Half of all apps will be used half as much three months after they hit peak usage. This decline continues steadily until ten months after hitting a peak, where the average app has less than a quarter of the use it once enjoyed or worse, becomes a zombie on the phone deck awaiting deletion. At the same time just over half of all developers make less than $1000 per month from apps.
Making apps pay is tough for the majority of developers. Here Claudia Dreier-Poepperl CEO at MEF member, CIAmedia explores the app lifecycle, making the case for call triggered advertising and how it can provide a much needed incremental revenue stream – for any app, whether its in use or not.
It is a scene played out on every smartphone and tablet. A user downloads an app and uses it frequently for a month or two before shifting his attention elsewhere. For app developers this presents two interrelated issues around the app life cycle; cost per acquisition and on-going user engagement. Its absolutely crucial to hit the right balance between the two – with a lower cost-per-acquisition and a more long lived on-going user engagement, the higher the revenue that is generated.
The good news for developers is that apps are receiving a lot more attention. Nielsen figures for example, suggest that between 2012 and 2014 the typical mobile and tablet user went from spending nearly 23 hours on the 26 apps they had downloaded to spending nearly over 37 hours, on the same number of apps.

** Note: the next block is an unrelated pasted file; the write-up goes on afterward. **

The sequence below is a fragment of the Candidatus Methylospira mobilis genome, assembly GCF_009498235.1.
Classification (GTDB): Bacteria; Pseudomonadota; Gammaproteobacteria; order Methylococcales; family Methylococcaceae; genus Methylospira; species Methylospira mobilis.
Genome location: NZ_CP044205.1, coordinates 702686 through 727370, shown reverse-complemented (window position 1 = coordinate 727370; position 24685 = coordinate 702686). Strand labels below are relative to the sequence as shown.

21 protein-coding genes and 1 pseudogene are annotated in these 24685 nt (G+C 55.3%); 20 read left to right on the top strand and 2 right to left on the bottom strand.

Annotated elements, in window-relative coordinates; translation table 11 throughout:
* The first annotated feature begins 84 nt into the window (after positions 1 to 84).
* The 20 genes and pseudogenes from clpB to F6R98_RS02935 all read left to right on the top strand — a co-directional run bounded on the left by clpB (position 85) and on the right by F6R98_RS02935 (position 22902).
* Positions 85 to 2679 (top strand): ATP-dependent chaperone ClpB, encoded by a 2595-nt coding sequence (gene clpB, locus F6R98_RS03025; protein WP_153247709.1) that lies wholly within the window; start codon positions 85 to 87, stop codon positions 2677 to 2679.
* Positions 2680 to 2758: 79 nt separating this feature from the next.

Yet although time spent on apps continues to increase, demand for new apps hasn’t kept up. Last summer Deloitte found the average smartphone user was downloading 1.82 apps per month compared to 2.32 the year before. It also found nearly one in three respondents (31 per cent) had never downloaded an app, up from one in five the year before, and a staggering 90 per cent had never paid for an app.
The attention is there but it’s concentrated on fewer apps. Perhaps we’ve hit a saturation point with the amount of apps that consumers download and use?
Developers need to look closely at the lifecycle of their apps and that throws up an uncomfortable truth. The latest research from Vision Mobile suggests that for just over half of all developers, income levels are challenging. With 17 per cent making no money at all, 18 per cent making less than $100 per month, and 17 per cent making up to $1000 per month – more than half of the market is making less than $1000 per month.
The research draws an ‘app poverty line’ at $500 per month and shows that one third of developers exist below it.
With the right marketing strategy and budget in place, developers can achieve an early flurry of downloads. But monetisation (revenue) only really begins when the app is in use.
There are four main options; paid, freemium, in-app advertising and paidmium.
App analytics firm, App Annie’s most recent research (March 2015), found that the most popular monetization route was freemium. In fact, an overwhelming 70 per cent of developers are primarily seeking to fund app businesses through the freemium model, while nearly half are looking at in-app advertising.
In terms of returns, in-app advertising and freemium revenues show the greatest health, leaping 71 per cent and 72 per cent in 2014 compared to the year before.